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ADVANCED COMPUTER CONCEPTS FOR THE (NOT SO) COMMON CHEF: INTRODUCTION

 

TITLE:
INTRODUCTION
ADVANCED COMPUTER CONCEPTS FOR THE (NOT SO) COMMON CHEF

While talking to a very intelligent but non-engineer colleague, I found myself needing to explain the threading and other components of the Intel® Xeon Phi™ ⅹ100 and ⅹ200 architectures. The first topic that came up was hyper-threading, and more specifically, the coprocessor’s version of hyper-threading. Wracking my brain, I finally hit upon an analogy that seemed to suit: the common kitchen.

Submissions open: High Performance Parallelism Gems

We have all had our little discoveries and triumphs in identifying new and innovative approaches that increased the performance of our applications. Occasionally we find something more, something that could also help others, an innovative gem. You now have an opportunity to broadcast your successes more widely to the benefit of our community. You are invited to submit a proposal to a contribution-based book, working title, “High Performance Parallelism Gems – Successful Approaches for Multicore and Many-core Programming” that will focus on practical techniques for Intel® Xeon® processor and Intel® Xeon Phi™ coprocessor parallel computing. Submissions are due by May 29, 2014.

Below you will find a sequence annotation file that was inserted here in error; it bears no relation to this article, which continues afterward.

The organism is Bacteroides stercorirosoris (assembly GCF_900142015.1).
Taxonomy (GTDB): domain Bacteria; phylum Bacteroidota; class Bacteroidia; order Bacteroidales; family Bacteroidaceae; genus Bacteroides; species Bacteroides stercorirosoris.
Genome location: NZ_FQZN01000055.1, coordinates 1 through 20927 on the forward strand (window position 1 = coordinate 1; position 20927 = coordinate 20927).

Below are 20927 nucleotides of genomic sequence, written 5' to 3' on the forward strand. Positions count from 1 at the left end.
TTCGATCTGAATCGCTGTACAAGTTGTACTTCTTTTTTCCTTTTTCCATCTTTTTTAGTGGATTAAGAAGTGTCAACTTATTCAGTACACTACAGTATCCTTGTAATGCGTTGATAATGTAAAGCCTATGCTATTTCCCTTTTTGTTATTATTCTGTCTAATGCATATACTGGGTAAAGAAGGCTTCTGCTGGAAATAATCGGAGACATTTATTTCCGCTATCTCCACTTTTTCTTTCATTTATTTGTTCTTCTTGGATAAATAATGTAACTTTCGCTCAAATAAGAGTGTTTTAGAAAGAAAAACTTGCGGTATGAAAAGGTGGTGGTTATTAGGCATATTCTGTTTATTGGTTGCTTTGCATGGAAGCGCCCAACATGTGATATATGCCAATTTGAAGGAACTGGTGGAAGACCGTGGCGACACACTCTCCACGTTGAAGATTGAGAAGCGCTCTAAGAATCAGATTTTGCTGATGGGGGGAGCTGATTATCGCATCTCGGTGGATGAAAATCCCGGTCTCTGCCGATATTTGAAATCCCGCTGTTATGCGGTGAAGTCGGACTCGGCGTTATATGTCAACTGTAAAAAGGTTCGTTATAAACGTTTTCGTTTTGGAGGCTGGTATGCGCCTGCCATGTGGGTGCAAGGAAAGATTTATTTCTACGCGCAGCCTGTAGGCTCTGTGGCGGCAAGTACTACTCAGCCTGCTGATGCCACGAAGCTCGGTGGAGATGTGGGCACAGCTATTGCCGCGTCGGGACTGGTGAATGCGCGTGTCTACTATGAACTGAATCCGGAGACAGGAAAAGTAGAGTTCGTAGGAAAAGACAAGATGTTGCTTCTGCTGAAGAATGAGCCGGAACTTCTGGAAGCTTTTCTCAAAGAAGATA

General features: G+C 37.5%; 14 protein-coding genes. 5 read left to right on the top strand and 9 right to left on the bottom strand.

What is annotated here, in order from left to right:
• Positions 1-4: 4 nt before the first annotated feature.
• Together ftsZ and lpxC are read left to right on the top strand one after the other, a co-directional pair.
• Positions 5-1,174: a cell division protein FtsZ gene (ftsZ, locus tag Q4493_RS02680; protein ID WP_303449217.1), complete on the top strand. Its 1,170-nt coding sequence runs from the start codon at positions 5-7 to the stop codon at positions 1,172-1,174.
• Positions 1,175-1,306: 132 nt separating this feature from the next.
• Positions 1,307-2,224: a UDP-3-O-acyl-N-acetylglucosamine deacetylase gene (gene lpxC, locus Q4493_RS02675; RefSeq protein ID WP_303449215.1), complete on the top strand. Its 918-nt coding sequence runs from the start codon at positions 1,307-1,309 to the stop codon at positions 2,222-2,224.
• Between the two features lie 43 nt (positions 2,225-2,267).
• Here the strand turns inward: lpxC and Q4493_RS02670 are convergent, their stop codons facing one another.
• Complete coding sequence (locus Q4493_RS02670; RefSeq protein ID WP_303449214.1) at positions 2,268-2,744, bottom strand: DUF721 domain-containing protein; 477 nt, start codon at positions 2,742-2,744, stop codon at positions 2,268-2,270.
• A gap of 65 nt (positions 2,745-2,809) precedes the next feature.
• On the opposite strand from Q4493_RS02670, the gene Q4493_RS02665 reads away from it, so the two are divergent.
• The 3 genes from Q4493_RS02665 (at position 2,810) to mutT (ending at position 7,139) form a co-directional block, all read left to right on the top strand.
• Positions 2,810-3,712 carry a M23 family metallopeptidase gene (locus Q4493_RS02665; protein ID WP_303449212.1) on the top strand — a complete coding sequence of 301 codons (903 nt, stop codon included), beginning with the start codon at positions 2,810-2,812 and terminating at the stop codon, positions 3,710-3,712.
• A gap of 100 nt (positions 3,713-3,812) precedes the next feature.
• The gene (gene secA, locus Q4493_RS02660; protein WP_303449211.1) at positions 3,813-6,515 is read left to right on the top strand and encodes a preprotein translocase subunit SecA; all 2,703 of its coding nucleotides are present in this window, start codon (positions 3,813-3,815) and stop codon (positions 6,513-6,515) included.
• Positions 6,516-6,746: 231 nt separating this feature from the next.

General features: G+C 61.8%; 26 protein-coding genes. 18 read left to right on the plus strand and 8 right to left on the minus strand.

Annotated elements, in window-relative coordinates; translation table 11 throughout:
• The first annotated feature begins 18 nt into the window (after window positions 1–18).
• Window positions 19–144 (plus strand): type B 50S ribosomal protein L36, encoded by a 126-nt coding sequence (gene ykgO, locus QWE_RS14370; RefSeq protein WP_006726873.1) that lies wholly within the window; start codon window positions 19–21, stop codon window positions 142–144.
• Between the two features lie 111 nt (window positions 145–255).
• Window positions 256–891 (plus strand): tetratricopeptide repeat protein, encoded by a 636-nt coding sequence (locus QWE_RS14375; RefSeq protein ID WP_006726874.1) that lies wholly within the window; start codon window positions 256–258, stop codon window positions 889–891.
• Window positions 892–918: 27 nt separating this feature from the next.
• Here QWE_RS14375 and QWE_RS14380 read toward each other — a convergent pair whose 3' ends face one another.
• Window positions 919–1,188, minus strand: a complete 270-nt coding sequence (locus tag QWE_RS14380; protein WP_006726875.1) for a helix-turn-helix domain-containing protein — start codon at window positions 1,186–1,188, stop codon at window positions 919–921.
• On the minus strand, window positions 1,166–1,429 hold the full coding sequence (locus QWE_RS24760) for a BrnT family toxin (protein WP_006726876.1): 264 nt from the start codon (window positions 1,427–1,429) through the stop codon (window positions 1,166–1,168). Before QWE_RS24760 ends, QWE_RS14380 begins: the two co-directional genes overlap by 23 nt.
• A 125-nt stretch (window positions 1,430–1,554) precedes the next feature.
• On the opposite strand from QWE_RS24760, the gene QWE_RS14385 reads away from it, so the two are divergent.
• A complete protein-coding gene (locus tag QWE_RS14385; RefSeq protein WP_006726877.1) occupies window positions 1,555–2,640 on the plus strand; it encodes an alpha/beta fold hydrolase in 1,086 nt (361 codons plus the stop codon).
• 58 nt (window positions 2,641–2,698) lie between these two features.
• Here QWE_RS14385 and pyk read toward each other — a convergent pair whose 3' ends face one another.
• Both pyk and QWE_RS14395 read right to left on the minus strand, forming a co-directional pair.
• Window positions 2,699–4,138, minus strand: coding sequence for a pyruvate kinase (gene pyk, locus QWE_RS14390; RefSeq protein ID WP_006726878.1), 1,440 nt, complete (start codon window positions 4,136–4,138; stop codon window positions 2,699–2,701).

Power Management: So what is this policy thing?

Unlike a lot of previous recent blogs, this series is about power management in general. At the very end of the series, I’ll write specifically about the Intel® Xeon Phi™ coprocessor.

I have talked incessantly over the years about power states (e.g. P-states and C-states), and how the processor transitions from one state to another. For a list of previous blogs in this series, and well as other related blogs on power and power management, see the article at [List0]. But I have left out an important component of power management, namely the policy.

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